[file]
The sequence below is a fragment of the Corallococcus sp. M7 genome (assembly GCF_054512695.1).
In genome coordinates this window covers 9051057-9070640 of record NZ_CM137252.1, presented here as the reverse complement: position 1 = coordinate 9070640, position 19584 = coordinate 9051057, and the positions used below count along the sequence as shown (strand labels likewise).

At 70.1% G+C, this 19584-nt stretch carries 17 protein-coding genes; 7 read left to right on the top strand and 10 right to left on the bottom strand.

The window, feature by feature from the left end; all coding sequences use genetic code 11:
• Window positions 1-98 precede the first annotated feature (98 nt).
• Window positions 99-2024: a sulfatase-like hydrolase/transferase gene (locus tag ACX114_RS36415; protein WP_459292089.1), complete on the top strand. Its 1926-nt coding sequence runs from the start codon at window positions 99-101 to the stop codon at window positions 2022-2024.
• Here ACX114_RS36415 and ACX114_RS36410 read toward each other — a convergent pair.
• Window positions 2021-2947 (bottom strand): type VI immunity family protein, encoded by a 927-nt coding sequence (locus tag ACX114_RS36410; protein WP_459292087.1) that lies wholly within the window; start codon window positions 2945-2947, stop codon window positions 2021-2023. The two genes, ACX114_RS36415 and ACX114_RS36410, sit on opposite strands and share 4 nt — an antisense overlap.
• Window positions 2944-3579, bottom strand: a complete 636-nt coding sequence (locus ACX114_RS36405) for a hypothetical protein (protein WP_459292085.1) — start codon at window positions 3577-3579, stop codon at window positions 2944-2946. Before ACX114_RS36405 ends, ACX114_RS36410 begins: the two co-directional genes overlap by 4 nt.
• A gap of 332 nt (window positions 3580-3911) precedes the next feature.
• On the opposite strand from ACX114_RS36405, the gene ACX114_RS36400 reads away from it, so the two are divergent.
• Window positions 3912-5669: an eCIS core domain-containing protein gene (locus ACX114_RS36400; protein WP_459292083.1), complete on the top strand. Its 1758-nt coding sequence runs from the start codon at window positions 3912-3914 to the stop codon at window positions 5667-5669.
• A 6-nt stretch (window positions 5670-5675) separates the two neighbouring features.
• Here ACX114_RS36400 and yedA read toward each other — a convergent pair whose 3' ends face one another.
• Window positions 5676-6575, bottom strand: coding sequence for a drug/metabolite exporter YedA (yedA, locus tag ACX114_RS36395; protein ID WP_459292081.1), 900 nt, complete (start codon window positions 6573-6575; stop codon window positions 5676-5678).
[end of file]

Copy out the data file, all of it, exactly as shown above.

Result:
The sequence below is a fragment of the Corallococcus sp. M7 genome (assembly GCF_054512695.1).
In genome coordinates this window covers 9051057-9070640 of record NZ_CM137252.1, presented here as the reverse complement: position 1 = coordinate 9070640, position 19584 = coordinate 9051057, and the positions used below count along the sequence as shown (strand labels likewise).

At 70.1% G+C, this 19584-nt stretch carries 17 protein-coding genes; 7 read left to right on the top strand and 10 right to left on the bottom strand.

The window, feature by feature from the left end; all coding sequences use genetic code 11:
• Window positions 1-98 precede the first annotated feature (98 nt).
• Window positions 99-2024: a sulfatase-like hydrolase/transferase gene (locus tag ACX114_RS36415; protein WP_459292089.1), complete on the top strand. Its 1926-nt coding sequence runs from the start codon at window positions 99-101 to the stop codon at window positions 2022-2024.
• Here ACX114_RS36415 and ACX114_RS36410 read toward each other — a convergent pair.
• Window positions 2021-2947 (bottom strand): type VI immunity family protein, encoded by a 927-nt coding sequence (locus tag ACX114_RS36410; protein WP_459292087.1) that lies wholly within the window; start codon window positions 2945-2947, stop codon window positions 2021-2023. The two genes, ACX114_RS36415 and ACX114_RS36410, sit on opposite strands and share 4 nt — an antisense overlap.
• Window positions 2944-3579, bottom strand: a complete 636-nt coding sequence (locus ACX114_RS36405) for a hypothetical protein (protein WP_459292085.1) — start codon at window positions 3577-3579, stop codon at window positions 2944-2946. Before ACX114_RS36405 ends, ACX114_RS36410 begins: the two co-directional genes overlap by 4 nt.
• A gap of 332 nt (window positions 3580-3911) precedes the next feature.
• On the opposite strand from ACX114_RS36405, the gene ACX114_RS36400 reads away from it, so the two are divergent.
• Window positions 3912-5669: an eCIS core domain-containing protein gene (locus ACX114_RS36400; protein WP_459292083.1), complete on the top strand. Its 1758-nt coding sequence runs from the start codon at window positions 3912-3914 to the stop codon at window positions 5667-5669.
• A 6-nt stretch (window positions 5670-5675) separates the two neighbouring features.
• Here ACX114_RS36400 and yedA read toward each other — a convergent pair whose 3' ends face one another.
• Window positions 5676-6575, bottom strand: coding sequence for a drug/metabolite exporter YedA (yedA, locus tag ACX114_RS36395; protein ID WP_459292081.1), 900 nt, complete (start codon window positions 6573-6575; stop codon window positions 5676-5678).